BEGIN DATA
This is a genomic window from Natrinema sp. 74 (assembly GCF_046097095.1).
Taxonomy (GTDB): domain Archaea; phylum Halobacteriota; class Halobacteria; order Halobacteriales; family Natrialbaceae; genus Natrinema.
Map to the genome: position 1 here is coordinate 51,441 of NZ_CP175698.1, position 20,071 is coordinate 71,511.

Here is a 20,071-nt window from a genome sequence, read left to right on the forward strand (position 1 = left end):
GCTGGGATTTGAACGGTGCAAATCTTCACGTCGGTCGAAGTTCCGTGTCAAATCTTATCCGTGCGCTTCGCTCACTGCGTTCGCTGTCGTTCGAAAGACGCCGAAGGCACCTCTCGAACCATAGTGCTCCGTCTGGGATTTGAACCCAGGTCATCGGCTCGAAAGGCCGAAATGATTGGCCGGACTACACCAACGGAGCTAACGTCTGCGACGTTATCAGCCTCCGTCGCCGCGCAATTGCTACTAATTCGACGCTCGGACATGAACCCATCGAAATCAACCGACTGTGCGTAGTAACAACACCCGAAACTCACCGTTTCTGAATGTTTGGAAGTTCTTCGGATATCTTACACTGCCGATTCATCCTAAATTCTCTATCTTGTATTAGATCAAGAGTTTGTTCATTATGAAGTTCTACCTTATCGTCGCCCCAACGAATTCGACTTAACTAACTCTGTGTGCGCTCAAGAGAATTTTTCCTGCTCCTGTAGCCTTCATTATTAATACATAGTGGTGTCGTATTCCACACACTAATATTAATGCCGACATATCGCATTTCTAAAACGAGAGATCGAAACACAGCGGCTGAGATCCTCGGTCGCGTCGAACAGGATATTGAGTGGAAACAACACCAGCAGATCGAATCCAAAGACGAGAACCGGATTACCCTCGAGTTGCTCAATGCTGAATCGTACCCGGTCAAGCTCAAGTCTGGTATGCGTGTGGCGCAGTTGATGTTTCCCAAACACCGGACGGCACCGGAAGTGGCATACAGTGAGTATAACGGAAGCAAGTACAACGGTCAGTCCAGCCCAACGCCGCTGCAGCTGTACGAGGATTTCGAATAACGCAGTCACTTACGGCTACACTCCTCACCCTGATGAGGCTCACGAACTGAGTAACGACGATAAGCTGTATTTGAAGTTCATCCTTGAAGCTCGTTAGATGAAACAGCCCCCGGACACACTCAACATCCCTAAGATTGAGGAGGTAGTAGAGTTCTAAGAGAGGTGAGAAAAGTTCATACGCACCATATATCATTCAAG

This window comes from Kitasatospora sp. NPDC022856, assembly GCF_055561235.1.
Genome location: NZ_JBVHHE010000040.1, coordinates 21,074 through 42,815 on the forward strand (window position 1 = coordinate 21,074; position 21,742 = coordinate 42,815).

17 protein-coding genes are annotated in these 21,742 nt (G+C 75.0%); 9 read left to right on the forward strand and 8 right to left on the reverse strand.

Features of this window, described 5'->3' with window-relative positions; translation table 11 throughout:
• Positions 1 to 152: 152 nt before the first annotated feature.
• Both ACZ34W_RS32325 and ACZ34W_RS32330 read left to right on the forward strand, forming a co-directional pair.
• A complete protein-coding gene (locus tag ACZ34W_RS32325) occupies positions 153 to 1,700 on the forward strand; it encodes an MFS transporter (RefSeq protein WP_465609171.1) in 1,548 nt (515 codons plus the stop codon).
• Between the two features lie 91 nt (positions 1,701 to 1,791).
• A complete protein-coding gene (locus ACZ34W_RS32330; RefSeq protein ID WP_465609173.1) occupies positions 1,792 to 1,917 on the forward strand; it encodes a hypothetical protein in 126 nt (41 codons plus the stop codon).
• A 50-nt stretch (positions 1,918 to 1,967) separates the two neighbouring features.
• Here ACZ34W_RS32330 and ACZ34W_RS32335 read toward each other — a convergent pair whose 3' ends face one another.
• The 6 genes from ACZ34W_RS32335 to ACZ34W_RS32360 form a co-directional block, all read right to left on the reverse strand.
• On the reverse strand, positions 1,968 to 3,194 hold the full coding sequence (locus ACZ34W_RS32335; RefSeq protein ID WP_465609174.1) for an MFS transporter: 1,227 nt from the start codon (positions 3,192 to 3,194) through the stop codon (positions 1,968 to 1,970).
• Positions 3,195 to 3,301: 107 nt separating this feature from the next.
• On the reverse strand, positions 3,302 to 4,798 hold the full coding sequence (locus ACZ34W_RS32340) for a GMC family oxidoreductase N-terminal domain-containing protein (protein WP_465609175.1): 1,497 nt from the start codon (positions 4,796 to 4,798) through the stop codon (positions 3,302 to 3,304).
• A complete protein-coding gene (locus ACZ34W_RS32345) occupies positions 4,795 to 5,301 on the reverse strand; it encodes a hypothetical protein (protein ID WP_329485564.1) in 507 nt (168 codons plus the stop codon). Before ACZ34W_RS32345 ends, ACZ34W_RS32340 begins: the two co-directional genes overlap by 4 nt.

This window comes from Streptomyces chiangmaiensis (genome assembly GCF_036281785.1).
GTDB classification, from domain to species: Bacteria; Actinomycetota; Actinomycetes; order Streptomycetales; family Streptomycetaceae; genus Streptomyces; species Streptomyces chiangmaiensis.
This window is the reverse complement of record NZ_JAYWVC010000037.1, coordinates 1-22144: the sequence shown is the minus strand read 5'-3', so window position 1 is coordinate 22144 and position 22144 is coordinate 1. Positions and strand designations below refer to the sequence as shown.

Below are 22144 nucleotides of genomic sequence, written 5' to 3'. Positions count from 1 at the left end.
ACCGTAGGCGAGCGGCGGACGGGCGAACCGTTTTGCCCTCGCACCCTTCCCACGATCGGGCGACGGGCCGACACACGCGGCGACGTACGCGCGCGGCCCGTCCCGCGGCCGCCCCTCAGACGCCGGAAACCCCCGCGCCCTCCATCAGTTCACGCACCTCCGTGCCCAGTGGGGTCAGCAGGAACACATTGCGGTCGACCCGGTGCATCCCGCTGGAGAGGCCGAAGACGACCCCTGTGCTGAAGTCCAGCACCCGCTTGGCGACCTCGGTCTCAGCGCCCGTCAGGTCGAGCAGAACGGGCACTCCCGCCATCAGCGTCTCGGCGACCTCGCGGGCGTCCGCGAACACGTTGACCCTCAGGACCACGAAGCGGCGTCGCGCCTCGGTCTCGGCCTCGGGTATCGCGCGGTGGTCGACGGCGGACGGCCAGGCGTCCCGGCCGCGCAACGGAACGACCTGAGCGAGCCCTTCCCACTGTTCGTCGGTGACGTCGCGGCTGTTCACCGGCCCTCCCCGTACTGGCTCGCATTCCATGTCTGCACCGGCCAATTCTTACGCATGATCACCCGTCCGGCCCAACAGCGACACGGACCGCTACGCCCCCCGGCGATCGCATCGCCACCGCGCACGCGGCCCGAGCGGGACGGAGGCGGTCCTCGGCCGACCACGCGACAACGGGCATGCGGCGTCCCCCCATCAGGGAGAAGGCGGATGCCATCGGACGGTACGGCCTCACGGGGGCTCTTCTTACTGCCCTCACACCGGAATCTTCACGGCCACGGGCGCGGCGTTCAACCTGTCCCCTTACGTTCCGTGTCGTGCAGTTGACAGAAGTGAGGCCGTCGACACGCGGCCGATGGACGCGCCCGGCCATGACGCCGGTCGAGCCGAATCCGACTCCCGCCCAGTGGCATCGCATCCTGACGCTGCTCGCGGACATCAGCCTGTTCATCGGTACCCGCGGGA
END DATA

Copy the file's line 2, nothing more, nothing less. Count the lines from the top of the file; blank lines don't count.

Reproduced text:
Taxonomy (GTDB): domain Archaea; phylum Halobacteriota; class Halobacteria; order Halobacteriales; family Natrialbaceae; genus Natrinema.